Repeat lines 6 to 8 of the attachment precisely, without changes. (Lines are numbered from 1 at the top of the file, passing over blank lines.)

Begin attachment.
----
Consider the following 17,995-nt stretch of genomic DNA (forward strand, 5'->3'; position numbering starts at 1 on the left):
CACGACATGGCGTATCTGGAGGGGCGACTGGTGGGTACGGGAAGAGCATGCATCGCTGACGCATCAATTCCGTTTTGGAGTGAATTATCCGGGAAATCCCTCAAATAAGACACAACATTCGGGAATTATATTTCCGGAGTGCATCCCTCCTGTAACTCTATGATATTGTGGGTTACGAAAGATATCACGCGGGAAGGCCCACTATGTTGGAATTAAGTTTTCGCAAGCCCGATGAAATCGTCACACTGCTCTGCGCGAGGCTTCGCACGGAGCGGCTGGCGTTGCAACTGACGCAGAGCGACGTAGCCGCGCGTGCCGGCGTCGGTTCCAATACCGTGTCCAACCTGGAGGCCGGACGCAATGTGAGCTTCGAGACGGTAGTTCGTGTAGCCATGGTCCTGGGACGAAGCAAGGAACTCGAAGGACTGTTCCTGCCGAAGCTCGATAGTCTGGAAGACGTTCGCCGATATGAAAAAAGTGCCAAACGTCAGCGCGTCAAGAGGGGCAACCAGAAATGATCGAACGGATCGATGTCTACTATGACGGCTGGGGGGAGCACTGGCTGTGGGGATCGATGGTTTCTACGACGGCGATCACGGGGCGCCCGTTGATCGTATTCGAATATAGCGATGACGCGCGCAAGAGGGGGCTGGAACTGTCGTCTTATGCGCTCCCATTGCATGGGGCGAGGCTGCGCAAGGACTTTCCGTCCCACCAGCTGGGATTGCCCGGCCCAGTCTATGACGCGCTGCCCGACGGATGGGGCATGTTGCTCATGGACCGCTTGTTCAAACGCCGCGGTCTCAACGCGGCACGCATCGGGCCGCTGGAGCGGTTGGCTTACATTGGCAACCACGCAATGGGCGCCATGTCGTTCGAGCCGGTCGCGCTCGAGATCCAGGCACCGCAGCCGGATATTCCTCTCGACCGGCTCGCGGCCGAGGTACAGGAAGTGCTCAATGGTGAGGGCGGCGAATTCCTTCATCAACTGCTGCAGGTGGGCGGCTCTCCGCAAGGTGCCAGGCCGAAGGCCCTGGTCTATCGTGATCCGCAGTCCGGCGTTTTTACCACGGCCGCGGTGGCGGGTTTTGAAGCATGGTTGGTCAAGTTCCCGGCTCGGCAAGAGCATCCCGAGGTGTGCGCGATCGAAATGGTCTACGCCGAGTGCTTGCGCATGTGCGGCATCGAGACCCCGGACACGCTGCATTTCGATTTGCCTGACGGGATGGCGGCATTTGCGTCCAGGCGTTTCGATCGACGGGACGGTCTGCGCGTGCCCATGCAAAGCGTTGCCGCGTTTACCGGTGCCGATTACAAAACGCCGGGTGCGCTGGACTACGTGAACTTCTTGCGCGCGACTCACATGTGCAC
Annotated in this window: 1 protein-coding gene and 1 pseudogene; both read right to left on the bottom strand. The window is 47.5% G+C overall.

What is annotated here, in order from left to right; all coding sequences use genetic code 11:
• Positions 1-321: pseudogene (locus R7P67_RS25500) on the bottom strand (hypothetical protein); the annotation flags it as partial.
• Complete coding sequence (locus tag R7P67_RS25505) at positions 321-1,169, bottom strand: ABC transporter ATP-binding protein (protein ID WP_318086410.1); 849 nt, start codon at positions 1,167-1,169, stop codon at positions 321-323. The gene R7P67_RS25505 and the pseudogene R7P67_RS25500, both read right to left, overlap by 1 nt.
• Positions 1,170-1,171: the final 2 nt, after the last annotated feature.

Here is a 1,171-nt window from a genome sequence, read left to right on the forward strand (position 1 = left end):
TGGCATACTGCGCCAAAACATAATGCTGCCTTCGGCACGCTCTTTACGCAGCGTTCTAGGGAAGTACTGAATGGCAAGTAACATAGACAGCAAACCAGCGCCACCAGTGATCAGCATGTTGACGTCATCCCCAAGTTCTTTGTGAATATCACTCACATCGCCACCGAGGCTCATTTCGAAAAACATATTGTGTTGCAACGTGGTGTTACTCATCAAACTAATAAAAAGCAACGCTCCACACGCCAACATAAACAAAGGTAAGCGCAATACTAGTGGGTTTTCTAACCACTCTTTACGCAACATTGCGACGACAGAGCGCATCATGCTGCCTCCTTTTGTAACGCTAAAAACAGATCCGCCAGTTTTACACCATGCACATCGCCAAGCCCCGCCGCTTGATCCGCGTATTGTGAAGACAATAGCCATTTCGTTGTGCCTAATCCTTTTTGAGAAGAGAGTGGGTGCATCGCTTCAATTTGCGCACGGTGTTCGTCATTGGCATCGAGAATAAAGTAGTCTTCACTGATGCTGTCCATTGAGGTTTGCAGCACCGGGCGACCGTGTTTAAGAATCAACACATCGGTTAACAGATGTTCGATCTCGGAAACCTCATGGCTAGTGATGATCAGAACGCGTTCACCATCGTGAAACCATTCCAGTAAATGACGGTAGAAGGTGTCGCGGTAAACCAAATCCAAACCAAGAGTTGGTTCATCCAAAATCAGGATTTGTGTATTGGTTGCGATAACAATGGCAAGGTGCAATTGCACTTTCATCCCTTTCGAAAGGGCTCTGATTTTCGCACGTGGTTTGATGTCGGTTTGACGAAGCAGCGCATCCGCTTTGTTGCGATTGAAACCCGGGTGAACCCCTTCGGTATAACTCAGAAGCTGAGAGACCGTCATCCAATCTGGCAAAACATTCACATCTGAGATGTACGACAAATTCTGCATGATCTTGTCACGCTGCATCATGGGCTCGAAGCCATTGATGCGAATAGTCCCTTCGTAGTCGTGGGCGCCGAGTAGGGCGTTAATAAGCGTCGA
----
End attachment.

• Complete coding sequence (locus tag R7P67_RS25505) at positions 321-1,169, bottom strand: ABC transporter ATP-binding protein (protein ID WP_318086410.1); 849 nt, start codon at positions 1,167-1,169, stop codon at positions 321-323. The gene R7P67_RS25505 and the pseudogene R7P67_RS25500, both read right to left, overlap by 1 nt.
• Positions 1,170-1,171: the final 2 nt, after the last annotated feature.

Here is a 1,171-nt window from a genome sequence, read left to right on the forward strand (position 1 = left end):